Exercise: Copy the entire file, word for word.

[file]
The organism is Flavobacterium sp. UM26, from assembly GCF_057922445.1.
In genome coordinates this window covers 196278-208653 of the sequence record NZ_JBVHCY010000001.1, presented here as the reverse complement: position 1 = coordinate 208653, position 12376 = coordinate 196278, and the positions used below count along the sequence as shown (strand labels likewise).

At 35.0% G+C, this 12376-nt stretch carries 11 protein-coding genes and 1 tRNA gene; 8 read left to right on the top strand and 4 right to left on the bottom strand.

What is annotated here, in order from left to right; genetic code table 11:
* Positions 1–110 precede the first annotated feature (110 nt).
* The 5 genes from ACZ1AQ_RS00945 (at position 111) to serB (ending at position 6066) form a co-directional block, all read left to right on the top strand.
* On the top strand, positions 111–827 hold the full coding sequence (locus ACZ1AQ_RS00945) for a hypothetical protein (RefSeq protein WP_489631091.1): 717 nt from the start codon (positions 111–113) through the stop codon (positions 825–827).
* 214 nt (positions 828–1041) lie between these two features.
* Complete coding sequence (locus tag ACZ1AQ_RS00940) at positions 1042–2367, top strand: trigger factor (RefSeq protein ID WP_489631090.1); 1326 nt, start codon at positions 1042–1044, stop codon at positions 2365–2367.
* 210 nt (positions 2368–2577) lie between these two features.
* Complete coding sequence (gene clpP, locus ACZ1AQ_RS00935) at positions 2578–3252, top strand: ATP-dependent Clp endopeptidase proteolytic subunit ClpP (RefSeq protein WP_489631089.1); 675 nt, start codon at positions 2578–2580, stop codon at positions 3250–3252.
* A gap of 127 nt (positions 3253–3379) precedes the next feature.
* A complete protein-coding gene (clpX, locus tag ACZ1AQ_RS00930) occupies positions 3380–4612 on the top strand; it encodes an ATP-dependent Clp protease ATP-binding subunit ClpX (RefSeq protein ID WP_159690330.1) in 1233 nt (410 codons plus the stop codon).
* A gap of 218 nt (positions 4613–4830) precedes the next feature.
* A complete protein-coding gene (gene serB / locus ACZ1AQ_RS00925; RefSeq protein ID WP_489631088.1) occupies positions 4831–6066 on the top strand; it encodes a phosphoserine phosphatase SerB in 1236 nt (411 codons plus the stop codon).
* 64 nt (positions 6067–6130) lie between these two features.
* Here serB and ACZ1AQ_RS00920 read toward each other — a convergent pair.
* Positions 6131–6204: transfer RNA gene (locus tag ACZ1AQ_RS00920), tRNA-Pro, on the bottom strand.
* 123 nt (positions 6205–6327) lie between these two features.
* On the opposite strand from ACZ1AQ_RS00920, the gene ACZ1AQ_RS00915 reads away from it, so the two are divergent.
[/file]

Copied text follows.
The organism is Flavobacterium sp. UM26, from assembly GCF_057922445.1.
In genome coordinates this window covers 196278-208653 of the sequence record NZ_JBVHCY010000001.1, presented here as the reverse complement: position 1 = coordinate 208653, position 12376 = coordinate 196278, and the positions used below count along the sequence as shown (strand labels likewise).

At 35.0% G+C, this 12376-nt stretch carries 11 protein-coding genes and 1 tRNA gene; 8 read left to right on the top strand and 4 right to left on the bottom strand.

What is annotated here, in order from left to right; genetic code table 11:
* Positions 1–110 precede the first annotated feature (110 nt).
* The 5 genes from ACZ1AQ_RS00945 (at position 111) to serB (ending at position 6066) form a co-directional block, all read left to right on the top strand.
* On the top strand, positions 111–827 hold the full coding sequence (locus ACZ1AQ_RS00945) for a hypothetical protein (RefSeq protein WP_489631091.1): 717 nt from the start codon (positions 111–113) through the stop codon (positions 825–827).
* 214 nt (positions 828–1041) lie between these two features.
* Complete coding sequence (locus tag ACZ1AQ_RS00940) at positions 1042–2367, top strand: trigger factor (RefSeq protein ID WP_489631090.1); 1326 nt, start codon at positions 1042–1044, stop codon at positions 2365–2367.
* 210 nt (positions 2368–2577) lie between these two features.
* Complete coding sequence (gene clpP, locus ACZ1AQ_RS00935) at positions 2578–3252, top strand: ATP-dependent Clp endopeptidase proteolytic subunit ClpP (RefSeq protein WP_489631089.1); 675 nt, start codon at positions 2578–2580, stop codon at positions 3250–3252.
* A gap of 127 nt (positions 3253–3379) precedes the next feature.
* A complete protein-coding gene (clpX, locus tag ACZ1AQ_RS00930) occupies positions 3380–4612 on the top strand; it encodes an ATP-dependent Clp protease ATP-binding subunit ClpX (RefSeq protein ID WP_159690330.1) in 1233 nt (410 codons plus the stop codon).
* A gap of 218 nt (positions 4613–4830) precedes the next feature.
* A complete protein-coding gene (gene serB / locus ACZ1AQ_RS00925; RefSeq protein ID WP_489631088.1) occupies positions 4831–6066 on the top strand; it encodes a phosphoserine phosphatase SerB in 1236 nt (411 codons plus the stop codon).
* 64 nt (positions 6067–6130) lie between these two features.
* Here serB and ACZ1AQ_RS00920 read toward each other — a convergent pair.
* Positions 6131–6204: transfer RNA gene (locus tag ACZ1AQ_RS00920), tRNA-Pro, on the bottom strand.
* 123 nt (positions 6205–6327) lie between these two features.
* On the opposite strand from ACZ1AQ_RS00920, the gene ACZ1AQ_RS00915 reads away from it, so the two are divergent.